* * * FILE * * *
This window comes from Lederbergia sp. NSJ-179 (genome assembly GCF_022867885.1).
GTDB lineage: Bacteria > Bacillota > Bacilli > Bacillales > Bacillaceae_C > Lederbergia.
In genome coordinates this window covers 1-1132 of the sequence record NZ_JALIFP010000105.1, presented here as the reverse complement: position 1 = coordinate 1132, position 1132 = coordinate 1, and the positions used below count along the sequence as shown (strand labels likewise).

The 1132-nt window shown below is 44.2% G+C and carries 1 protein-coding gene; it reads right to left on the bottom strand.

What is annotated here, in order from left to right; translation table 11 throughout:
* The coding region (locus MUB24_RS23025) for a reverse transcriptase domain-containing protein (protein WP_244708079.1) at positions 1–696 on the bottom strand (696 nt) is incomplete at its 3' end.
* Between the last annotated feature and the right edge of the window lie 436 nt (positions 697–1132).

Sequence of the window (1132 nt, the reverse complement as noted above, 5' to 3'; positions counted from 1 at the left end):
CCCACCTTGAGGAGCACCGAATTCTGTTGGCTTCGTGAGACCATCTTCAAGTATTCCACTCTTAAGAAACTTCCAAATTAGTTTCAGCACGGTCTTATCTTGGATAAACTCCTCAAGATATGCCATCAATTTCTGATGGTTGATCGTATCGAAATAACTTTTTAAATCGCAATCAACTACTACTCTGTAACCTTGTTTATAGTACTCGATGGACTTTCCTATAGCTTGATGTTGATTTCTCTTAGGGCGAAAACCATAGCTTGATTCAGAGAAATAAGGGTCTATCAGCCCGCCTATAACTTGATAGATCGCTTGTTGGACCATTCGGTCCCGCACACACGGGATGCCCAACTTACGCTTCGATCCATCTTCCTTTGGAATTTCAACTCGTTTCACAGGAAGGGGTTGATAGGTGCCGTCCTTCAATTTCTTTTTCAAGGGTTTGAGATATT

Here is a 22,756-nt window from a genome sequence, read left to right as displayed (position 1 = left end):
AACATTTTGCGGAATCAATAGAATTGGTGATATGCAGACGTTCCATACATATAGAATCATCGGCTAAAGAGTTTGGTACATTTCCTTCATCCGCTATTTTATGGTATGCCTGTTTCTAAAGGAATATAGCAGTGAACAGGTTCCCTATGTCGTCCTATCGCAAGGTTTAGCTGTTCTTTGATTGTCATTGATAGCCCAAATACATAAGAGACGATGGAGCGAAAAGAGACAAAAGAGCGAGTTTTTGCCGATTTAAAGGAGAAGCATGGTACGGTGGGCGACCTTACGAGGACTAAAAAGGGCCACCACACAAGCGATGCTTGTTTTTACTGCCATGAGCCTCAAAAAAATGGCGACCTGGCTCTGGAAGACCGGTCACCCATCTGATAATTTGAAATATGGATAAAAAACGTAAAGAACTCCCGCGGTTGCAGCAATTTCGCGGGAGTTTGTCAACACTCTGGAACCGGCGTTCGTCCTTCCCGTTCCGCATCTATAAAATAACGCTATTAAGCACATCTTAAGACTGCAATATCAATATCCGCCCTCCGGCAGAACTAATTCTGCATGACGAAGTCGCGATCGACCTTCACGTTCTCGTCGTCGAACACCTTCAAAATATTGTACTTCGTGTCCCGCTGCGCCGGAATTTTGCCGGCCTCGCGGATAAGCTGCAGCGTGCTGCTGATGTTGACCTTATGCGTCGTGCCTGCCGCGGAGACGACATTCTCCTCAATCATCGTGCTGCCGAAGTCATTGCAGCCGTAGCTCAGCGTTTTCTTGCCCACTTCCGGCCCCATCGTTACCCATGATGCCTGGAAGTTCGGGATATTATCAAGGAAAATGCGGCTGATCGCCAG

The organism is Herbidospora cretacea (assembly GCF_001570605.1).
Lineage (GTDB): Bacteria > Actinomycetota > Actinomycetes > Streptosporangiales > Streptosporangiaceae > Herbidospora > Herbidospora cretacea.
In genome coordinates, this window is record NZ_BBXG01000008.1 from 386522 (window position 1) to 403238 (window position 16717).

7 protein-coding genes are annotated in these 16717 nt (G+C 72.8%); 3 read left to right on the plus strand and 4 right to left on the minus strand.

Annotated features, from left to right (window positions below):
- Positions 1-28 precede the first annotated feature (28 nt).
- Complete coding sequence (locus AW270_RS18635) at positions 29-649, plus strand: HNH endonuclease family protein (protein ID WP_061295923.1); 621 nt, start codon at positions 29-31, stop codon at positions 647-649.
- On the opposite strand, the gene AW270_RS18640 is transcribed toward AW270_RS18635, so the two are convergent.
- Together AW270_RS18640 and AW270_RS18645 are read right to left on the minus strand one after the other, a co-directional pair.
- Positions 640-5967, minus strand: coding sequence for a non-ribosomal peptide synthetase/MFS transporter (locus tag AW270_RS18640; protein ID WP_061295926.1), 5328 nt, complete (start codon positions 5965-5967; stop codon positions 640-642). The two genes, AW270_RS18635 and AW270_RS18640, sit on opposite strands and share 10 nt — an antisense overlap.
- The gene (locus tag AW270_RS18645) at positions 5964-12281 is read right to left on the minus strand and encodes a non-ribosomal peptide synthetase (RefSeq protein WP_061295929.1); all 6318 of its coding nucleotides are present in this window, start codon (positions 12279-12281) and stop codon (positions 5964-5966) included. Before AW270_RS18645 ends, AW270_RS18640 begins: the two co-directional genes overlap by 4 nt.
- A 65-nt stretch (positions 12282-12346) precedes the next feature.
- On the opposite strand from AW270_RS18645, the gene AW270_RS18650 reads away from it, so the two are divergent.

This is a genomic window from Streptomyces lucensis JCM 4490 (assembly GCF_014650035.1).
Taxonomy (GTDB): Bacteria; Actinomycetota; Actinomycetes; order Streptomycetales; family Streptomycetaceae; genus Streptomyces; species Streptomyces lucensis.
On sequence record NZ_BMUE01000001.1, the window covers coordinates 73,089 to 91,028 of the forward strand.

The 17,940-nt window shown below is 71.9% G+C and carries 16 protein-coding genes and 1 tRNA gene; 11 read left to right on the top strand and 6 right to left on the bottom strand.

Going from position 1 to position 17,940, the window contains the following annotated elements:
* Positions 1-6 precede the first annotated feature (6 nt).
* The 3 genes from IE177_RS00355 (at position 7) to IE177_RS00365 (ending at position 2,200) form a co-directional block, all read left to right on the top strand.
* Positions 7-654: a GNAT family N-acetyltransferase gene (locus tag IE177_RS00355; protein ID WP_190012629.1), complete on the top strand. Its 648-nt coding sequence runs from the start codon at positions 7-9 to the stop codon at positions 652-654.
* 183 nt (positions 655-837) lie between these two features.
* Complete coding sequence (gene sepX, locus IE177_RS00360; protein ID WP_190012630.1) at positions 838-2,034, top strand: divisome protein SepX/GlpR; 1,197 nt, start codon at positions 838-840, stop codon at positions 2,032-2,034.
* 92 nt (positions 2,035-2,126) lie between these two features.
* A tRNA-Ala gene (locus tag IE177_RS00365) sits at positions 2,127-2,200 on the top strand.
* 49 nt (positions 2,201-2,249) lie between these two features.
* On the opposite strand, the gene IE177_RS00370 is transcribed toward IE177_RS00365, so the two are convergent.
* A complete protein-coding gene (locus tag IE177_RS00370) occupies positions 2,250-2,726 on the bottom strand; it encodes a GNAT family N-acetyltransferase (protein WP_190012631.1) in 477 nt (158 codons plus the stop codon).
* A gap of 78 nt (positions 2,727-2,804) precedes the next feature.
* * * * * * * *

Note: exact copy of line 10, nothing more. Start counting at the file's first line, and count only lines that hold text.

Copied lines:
Here is a 22,756-nt window from a genome sequence, read left to right as displayed (position 1 = left end):